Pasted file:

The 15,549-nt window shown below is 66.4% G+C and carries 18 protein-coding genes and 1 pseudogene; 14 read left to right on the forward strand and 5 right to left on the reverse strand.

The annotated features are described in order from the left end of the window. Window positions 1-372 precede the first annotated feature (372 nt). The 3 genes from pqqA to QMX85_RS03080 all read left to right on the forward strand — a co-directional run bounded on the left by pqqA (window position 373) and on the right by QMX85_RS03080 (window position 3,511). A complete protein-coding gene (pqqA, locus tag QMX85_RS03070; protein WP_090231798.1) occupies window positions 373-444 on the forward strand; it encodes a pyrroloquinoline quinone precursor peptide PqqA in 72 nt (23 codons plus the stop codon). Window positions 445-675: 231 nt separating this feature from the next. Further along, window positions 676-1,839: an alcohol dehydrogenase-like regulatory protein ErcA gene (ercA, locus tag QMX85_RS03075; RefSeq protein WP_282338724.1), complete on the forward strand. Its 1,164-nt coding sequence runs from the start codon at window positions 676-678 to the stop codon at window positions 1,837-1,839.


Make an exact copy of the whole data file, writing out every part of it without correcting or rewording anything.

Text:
The 15,549-nt window shown below is 66.4% G+C and carries 18 protein-coding genes and 1 pseudogene; 14 read left to right on the forward strand and 5 right to left on the reverse strand.

The annotated features are described in order from the left end of the window. Window positions 1-372 precede the first annotated feature (372 nt). The 3 genes from pqqA to QMX85_RS03080 all read left to right on the forward strand — a co-directional run bounded on the left by pqqA (window position 373) and on the right by QMX85_RS03080 (window position 3,511). A complete protein-coding gene (pqqA, locus tag QMX85_RS03070; protein WP_090231798.1) occupies window positions 373-444 on the forward strand; it encodes a pyrroloquinoline quinone precursor peptide PqqA in 72 nt (23 codons plus the stop codon). Window positions 445-675: 231 nt separating this feature from the next. Further along, window positions 676-1,839: an alcohol dehydrogenase-like regulatory protein ErcA gene (ercA, locus tag QMX85_RS03075; RefSeq protein WP_282338724.1), complete on the forward strand. Its 1,164-nt coding sequence runs from the start codon at window positions 676-678 to the stop codon at window positions 1,837-1,839.